I was asked by the Adelaide Advertiser newspaper to write a short piece last week which addressed the question “Does all the recent rain across the country prove man made climate change is real?“, in less than 500 words. My response, given below, appeared in the print edition on Thursday 9 September 2010:
Does all the recent rain across the country prove man made climate change is real? No.
As Dorothea Mackellar wrote over a century ago, Australia is naturally “A land… Of droughts and flooding rains”.
Putting the impossible issue of ‘proof’ aside, scientists certainly do expect climate change to lead to an increase the frequency and intensity of extreme weather events. After all, a warmer planet holds extra energy, making today’s climate system more dynamic than when Mackellar penned her poem.
In short, as the Earth’s atmosphere traps more heat due to an increase in greenhouse gases, it triggers more evaporation of water from the oceans. Average global humidity and precipitation rise in response.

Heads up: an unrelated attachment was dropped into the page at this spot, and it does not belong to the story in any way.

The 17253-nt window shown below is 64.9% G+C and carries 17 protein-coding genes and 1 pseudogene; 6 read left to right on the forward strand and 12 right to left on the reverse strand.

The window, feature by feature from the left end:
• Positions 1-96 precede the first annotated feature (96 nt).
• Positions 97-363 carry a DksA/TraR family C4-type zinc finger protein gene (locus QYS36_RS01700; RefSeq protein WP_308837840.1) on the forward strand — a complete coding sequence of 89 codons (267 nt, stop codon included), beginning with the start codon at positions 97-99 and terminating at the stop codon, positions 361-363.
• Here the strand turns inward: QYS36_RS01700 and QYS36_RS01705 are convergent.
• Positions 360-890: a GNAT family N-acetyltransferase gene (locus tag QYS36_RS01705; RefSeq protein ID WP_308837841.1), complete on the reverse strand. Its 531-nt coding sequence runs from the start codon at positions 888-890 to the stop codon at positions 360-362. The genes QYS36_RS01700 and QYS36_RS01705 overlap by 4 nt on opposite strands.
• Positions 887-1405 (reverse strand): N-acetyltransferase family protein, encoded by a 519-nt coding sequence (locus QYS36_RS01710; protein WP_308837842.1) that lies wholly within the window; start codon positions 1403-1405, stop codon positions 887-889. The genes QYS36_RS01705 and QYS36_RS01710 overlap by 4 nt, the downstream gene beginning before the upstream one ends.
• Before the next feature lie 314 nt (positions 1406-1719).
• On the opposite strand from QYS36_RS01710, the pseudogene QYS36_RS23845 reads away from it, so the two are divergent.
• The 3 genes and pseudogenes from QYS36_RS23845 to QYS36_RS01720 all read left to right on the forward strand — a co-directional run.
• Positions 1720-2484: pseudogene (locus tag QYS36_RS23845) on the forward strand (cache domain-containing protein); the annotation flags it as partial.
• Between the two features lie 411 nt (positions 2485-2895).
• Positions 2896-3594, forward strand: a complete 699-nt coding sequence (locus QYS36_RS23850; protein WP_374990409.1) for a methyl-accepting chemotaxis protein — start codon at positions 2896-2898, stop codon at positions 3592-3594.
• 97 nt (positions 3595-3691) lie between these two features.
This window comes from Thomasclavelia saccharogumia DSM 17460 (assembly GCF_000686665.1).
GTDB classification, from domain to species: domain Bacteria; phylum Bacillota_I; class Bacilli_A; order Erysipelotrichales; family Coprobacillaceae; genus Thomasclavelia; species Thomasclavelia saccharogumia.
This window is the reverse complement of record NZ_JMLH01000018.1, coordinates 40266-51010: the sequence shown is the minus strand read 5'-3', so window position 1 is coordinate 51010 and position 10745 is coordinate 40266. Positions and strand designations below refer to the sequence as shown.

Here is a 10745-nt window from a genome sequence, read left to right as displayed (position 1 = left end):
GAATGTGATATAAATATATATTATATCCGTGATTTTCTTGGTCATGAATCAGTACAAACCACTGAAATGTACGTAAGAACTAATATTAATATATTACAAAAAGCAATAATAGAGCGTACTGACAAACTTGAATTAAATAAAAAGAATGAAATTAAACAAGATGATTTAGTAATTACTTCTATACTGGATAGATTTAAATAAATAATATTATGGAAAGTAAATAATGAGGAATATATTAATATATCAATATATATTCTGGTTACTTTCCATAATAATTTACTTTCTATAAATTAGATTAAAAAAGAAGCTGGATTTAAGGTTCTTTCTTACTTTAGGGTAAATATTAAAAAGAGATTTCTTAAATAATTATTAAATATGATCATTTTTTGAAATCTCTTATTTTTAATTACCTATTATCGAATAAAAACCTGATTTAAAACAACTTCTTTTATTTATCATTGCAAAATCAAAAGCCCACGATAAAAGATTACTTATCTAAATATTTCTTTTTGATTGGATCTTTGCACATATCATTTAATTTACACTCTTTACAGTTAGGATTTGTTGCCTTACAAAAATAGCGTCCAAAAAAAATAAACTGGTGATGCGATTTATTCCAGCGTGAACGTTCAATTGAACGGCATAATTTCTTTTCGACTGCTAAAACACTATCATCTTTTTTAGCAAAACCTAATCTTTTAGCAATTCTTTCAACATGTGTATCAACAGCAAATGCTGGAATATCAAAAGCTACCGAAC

As such, climate scientists predict increasingly energetic storms, heavier bursts of rain, and more intense flooding. In many parts of the world, deeper droughts and longer, hotter heat waves are also forecast.
So, while it is impossible to attribute any one event solely to human-caused warming, a useful analogy is that “weather throws the punches, but climate trains the boxer”. Another way to look at it is that human impacts are “loading the climate dice” towards more unfavourable (and previously unlikely) outcomes.